• Satan: Numspa's supposed master.
  • Neutral Female: Parodied in the dream where by Kee Nang is bound by toilet paper and screams helplessly while Jarrell is being attacked, in contrast to her real life asskicking.
  • Screw Politeness, I'm a Senior!: Even after his identity is revealed, the Old Man cusses and picks his nose a lot.
  • Sexy Soaked Shirt: Kee Nang gets a sexy scene after her clothes get wet.
  • The Shangri-La: Chandler Jarrell and Kee Nang go to Tibet in order to retrieve the Ajanti Dagger. They must travel on foot through the snow-capped mountains to reach the monastery where the Dagger is kept.
  • The Silent Bob: The Golden Child doesn't talk until Jarrell finds him (and then only briefly). Still, he's able to express his intentions rather well without doing so.
  • Snake People: Kala, the librarian behind the screen. One of her ancestors was raped by a dragon.
    Jarrell: Does that happen a lot where you're from?
  • Stay on the Path: Subverted and lampshaded.
    Old Man: Remember to stay on the path!
    Jarrell: I heard you the first time! Let's just hope the path stays under me!
    [After the rickety old bridge he crossed through suddenly explodes]
    Jarrell: I thought you said to stay on the path!
    Old Man: Yes, but you must know when to break the rules!
  • Stealth Hi/Bye: While Chandler Jarrell is confronting an old beggar/medallion-seller, the man kicks him in the leg and throws some money in the air. Chandler looks up at the money, and when he looks down again the old man has vanished.
  • Suddenly Speaking: The title character is a Living MacGuffin who gives his only line of dialogue ("I know") about six minutes before the credits roll.
  • Taking the Bullet: Kee Nang, as Jarrell is about to be shot by Numspa. With a crossbow... ouch.
  • Talking in Your Dreams: Numspa communicates with Jarrell in a dream. After he wakes up, Kee Nang informs him that while what Numspa said was actually happening, the parts where she suggested they get together with the hero and "let nature take its course" actually was a dream.
  • Tempting Fate: When Jarrell is taking the test to obtain the Dagger he says "This is a piece of cake!" Then it gets worse.
  • That Was Not a Dream: Chandler has a dream of taunting Numspa exactly like you'd expect Eddie Murphy to do, who burns a three-inch scar into the inside of his arm for his chutzpah. When he wakes up, the scar's still there. But the part where Kee Nang flirted with him? "That part was dream!"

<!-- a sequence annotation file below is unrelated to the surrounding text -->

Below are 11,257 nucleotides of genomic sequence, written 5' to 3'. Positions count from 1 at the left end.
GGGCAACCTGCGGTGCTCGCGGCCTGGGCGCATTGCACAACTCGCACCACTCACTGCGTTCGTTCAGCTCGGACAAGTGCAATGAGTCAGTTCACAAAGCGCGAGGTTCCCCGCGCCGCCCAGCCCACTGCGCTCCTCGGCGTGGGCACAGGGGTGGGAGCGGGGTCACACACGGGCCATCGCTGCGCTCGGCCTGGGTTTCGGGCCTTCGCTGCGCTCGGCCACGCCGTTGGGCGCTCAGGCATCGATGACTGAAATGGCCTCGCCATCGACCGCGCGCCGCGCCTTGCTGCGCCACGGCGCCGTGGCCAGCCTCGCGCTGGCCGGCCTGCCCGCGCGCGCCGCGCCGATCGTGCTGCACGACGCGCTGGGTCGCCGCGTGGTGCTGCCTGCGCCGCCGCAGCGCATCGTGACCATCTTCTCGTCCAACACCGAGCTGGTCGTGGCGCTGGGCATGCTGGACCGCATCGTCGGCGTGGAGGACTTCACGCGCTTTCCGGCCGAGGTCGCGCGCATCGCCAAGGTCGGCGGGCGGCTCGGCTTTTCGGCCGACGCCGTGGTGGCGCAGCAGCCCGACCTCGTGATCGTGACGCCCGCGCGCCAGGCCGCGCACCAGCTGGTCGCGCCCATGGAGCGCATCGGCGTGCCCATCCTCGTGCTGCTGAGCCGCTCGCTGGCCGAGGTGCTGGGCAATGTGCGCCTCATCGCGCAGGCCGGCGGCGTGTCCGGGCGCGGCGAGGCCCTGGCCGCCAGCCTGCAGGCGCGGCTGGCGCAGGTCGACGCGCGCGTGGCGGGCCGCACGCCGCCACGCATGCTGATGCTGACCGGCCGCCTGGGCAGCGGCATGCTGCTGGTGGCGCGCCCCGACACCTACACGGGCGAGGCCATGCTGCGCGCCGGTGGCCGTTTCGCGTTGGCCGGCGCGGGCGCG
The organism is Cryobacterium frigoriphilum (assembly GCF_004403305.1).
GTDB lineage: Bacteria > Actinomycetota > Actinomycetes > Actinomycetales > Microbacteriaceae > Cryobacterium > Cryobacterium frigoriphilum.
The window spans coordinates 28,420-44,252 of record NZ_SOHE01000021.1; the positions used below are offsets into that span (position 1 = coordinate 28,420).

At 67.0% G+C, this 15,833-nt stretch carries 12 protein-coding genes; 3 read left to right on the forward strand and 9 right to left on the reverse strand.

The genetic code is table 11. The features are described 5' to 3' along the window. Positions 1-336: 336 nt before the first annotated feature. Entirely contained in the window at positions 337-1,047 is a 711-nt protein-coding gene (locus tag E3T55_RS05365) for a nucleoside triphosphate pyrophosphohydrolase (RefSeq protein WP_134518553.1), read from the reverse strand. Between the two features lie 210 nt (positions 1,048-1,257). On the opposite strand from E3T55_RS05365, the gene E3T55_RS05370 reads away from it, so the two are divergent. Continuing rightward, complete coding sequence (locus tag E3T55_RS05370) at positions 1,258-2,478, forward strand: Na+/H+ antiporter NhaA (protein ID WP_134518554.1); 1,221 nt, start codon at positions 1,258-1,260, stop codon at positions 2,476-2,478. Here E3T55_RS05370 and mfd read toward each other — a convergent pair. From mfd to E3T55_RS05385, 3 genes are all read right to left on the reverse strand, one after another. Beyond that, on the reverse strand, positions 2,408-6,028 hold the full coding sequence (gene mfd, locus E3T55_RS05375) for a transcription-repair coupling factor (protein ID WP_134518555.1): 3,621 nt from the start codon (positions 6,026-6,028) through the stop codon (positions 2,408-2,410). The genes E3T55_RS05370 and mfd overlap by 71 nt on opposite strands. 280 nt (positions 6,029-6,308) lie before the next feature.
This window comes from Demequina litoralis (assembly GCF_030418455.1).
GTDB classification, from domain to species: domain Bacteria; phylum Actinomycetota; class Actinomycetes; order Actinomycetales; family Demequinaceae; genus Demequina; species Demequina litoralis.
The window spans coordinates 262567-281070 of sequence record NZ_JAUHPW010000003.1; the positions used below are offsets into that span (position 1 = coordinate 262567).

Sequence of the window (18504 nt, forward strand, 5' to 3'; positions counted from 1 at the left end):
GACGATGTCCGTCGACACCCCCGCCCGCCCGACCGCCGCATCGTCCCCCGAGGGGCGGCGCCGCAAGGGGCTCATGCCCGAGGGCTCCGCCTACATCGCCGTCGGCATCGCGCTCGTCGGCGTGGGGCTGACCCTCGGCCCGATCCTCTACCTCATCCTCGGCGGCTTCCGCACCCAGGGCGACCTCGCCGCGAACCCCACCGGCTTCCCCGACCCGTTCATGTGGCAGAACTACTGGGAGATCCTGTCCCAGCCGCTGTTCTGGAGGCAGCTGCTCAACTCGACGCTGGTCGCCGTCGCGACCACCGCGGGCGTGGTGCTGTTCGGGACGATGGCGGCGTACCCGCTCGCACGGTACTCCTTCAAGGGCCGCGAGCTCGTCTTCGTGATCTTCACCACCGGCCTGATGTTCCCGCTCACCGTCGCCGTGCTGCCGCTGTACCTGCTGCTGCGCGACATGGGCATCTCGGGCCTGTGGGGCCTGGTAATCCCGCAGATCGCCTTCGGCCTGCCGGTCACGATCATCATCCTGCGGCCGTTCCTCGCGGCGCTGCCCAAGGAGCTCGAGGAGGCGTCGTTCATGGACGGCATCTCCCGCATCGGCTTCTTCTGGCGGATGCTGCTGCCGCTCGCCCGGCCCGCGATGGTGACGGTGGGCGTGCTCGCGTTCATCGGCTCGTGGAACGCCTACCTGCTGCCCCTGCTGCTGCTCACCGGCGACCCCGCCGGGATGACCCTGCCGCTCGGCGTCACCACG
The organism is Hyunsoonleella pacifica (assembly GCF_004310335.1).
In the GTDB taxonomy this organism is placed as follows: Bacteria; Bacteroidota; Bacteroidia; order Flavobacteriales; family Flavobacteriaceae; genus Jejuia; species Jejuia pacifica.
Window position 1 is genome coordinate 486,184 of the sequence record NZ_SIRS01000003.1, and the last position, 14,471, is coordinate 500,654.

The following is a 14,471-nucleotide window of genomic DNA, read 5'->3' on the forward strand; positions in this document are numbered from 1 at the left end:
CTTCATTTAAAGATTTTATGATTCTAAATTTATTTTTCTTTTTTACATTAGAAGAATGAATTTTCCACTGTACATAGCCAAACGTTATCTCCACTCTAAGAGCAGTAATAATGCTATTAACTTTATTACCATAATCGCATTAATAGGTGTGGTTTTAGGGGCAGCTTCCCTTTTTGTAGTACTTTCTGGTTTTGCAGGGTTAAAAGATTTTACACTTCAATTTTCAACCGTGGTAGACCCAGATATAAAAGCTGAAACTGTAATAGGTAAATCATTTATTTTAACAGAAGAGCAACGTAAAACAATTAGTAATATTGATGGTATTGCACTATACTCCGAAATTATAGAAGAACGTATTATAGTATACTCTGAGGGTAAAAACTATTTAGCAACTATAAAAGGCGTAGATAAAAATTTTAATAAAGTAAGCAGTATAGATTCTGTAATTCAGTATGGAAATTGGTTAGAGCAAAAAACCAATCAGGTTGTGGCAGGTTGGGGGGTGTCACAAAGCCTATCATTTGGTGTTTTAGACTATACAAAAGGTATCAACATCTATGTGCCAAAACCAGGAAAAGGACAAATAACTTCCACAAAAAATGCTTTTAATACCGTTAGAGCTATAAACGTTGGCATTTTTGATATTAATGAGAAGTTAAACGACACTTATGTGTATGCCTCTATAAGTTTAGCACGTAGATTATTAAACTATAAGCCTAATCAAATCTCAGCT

• Trickster Mentor: The Old Man. His first appearance is as a street vendor who tricks Jarrell out of his money as a Secret Test of Character.
  • Unseen Evil: We don't see Satan, but see a typical Fire and Brimstone Hell through his point of view as he speaks in the Voice of the Legion(technically, it's the Voice of Dr. Claw).
  • Uptight Loves Wild: Sassy jokester Chandler Jarrell breaks all the rules while trying to save children, and teaches stoic, bookish, disciplined Kee Nang how to literally let down her hair.
  • Verbal Tic: Sardo Numspa has trouble pronouncing the letter "J"; he always pronounces it more like a "Y". Lampshaded by Jarrell during the dream sequence.
    Numspa: I can see it is pointless talking to you, Mr. Yarrell.
    Jarrell: Why do you insist on mispronouncing my name, leaving the "J" silent? It's "Jarrell", with a "J".
  • The Voiceless
    • The Golden Child. Lampshaded by Jarrell near the end, after he finally says something.
    • Also Til, Numspa's henchman.
  • Voluntary Shapeshifting: At one point Sardo Numspa changes his form from a rat into his normal shape and back into a rat again.
  • Wait Here: This becomes a Running Gag, with Chandler Jarrell repeatedly telling Kee Nang to stay put and her coming after him.
  • When You Snatch the Pebble: Jarrell lampshades this.
    Jarrell: Only a man whose heart is pure can wield the knife, and only a man whose ass is narrow can get down these steps. And if mine is such an ass, then I shall have it.
  • Wise Beyond Their Years: The Golden Child, of course — as a Buddha figure he's pretty much got a lock on this trope. For example, he doesn't eat the oatmeal since he knows they're trying to impurify him (there's blood hidden inside it).
  • Wrong Genre Savvy: Jarrell is prepared for the whole "magical child fighting demons" thing to be a setup for a scam of some kind, and is not about to be fooled by all the trickery and mumbo jumbo. Turns out he's a wee bit wrong.
  • Yellowface: Charlotte Lewis (British/Chilean/Iraqi) as Kee Nang, though her character is heroic. Other Asian characters are played by Victor Wong, Shakti Chen, etc.
  • You Have Failed Me: Numspa kills Tommy Tong (after he runs away from Jarrell and Kee Nang) for his cowardice and possible betrayal.
  • You Need a Breath Mint: Jarrell after a biker breathes in his face.
    Jarrell: Hey, hey, hey...In my pocket, there's a whole thing of Tic-Tacs. Take as many as you want. Please.